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The Department of Economic Security (DES) has submitted its budget request to Governor Brewer for the fiscal year that begins July 1, 2014 (fiscal year 2015). There are four issues addressing needs in Child Protective Services that together would add 444 staff at a cost of $115.8 million in general fund dollars. (See the four issues summarized below.)

This large amount is requested to handle the skyrocketing number of incoming calls and reports and to find abused and neglected children safe places to stay. The size of this budget request makes it clear that CPS will continue to be a high priority for Governor Brewer this year. Her leadership will be critical in strengthening CPS. Despite the large amount in the budget request, however, there are important issues that are completely missing.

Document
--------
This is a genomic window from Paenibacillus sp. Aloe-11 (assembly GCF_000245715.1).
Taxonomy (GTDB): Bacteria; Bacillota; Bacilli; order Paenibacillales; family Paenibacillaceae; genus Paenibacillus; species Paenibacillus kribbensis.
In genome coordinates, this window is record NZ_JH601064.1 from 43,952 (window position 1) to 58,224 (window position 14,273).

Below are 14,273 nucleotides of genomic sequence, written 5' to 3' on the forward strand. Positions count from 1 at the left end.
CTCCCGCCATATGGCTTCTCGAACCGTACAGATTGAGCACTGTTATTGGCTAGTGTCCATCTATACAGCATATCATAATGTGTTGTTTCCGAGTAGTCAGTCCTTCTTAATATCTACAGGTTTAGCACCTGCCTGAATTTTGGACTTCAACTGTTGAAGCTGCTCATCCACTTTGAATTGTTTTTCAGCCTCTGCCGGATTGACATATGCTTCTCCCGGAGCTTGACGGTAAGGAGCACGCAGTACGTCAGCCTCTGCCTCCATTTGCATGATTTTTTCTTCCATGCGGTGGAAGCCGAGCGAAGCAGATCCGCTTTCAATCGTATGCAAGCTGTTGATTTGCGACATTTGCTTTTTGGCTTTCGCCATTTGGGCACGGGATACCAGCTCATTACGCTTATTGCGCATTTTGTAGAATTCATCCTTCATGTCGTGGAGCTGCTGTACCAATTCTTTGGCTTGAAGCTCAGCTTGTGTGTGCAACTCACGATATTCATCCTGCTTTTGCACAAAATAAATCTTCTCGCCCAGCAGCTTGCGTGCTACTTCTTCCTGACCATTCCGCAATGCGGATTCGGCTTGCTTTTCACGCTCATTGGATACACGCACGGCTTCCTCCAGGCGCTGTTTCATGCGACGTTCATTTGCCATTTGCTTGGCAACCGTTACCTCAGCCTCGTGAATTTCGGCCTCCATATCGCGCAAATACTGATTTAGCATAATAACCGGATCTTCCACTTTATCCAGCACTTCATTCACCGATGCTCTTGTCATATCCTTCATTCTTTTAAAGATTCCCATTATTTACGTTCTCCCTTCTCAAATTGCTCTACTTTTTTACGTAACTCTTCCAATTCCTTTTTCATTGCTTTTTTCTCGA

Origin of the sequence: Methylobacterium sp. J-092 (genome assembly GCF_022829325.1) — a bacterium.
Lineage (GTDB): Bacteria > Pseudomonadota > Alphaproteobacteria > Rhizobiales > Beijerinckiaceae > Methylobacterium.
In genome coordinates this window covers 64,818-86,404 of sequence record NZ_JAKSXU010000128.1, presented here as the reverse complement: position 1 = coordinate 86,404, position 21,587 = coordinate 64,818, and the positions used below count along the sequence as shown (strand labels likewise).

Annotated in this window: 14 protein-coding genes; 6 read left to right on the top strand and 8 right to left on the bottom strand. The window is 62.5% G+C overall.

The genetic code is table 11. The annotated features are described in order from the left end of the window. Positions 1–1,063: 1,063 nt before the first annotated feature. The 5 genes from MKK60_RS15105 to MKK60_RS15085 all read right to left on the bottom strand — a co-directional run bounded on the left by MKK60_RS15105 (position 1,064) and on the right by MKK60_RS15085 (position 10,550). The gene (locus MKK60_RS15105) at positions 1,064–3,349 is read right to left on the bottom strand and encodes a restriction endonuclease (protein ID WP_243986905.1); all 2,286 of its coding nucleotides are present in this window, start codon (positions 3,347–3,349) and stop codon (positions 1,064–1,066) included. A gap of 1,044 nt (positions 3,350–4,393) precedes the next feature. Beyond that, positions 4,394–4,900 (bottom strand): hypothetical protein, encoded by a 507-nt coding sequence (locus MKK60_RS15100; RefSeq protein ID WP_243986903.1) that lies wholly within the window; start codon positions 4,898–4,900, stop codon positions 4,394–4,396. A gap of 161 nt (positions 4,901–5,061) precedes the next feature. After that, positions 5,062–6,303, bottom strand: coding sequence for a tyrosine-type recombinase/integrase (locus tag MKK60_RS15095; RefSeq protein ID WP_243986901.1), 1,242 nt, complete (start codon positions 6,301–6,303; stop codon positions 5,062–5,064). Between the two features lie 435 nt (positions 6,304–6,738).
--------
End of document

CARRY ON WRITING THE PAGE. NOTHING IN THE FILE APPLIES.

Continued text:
we can do better 2There is nothing in the request to help the state implement the reforms called for in legislation that passed this year, creating an “alternative response” plan so families in crisis can get help in the community when a full CPS investigation isn’t needed.

There is nothing in the DES budget request to restore support for families or to prevent the need for foster care. There is no funding request for TANF benefits for the poorest mothers and children, for grandparents raising grandkids, for child care help for struggling families, for strategies to fight hunger and homelessness, for family mentoring to prevent abuse and neglect. Without any priority at all on these family issues, Arizona will be condemned to suffer the trauma and expense of extraordinary growth in children needing foster care and a continued shortage of foster families to care for them.